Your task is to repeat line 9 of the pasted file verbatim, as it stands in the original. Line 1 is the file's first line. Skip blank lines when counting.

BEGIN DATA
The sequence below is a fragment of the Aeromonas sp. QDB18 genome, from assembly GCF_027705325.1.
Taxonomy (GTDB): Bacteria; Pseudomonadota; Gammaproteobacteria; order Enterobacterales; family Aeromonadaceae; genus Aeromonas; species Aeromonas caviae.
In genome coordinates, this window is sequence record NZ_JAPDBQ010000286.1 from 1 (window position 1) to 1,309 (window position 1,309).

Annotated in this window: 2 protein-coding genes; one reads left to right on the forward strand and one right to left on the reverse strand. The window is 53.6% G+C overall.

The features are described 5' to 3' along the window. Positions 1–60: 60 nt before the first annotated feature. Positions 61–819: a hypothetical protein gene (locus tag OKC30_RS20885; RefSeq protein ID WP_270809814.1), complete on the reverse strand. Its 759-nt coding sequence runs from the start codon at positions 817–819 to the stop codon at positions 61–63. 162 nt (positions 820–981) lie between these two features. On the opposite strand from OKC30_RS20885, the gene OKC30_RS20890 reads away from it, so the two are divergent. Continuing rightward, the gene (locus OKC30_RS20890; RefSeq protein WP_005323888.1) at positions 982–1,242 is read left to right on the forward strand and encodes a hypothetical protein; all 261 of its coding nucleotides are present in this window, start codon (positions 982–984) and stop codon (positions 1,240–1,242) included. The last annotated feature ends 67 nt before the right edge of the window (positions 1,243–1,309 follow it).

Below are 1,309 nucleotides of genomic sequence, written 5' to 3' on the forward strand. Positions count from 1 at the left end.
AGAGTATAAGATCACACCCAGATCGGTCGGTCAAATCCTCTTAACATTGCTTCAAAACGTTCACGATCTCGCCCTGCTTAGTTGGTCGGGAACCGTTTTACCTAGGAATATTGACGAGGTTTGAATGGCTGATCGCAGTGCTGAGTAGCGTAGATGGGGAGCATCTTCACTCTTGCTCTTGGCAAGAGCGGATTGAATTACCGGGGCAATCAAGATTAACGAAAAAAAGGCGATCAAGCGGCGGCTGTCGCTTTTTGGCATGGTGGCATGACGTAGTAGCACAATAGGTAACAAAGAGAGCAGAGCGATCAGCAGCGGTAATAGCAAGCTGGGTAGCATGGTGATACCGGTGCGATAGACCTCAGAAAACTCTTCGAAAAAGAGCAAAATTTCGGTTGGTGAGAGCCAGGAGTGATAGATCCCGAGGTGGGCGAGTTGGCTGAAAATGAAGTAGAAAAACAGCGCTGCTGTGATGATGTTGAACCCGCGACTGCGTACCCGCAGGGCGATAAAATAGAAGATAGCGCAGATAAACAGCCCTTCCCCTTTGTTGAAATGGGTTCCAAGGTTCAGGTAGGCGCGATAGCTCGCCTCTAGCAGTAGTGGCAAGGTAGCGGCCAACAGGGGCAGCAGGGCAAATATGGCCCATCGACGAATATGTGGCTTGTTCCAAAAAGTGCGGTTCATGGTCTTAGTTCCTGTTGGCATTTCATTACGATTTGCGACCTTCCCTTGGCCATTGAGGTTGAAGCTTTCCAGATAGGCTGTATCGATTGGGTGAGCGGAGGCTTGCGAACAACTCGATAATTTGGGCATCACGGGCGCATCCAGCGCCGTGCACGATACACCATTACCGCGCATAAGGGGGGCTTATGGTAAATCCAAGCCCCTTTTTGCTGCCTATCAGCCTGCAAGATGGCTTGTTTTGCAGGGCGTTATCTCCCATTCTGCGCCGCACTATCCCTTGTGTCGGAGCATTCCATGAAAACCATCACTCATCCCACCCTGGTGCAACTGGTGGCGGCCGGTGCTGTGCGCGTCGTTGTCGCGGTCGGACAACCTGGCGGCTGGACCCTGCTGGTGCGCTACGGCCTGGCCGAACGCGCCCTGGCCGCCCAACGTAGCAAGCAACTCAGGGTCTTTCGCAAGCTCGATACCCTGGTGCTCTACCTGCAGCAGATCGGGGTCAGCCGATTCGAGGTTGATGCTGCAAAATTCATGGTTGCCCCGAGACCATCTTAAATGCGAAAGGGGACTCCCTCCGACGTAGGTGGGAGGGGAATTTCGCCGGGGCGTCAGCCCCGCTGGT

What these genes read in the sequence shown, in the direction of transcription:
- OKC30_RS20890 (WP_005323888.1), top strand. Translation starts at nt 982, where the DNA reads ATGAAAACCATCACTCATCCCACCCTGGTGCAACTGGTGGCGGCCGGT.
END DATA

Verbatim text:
- OKC30_RS20890 (WP_005323888.1), top strand. Translation starts at nt 982, where the DNA reads ATGAAAACCATCACTCATCCCACCCTGGTGCAACTGGTGGCGGCCGGT.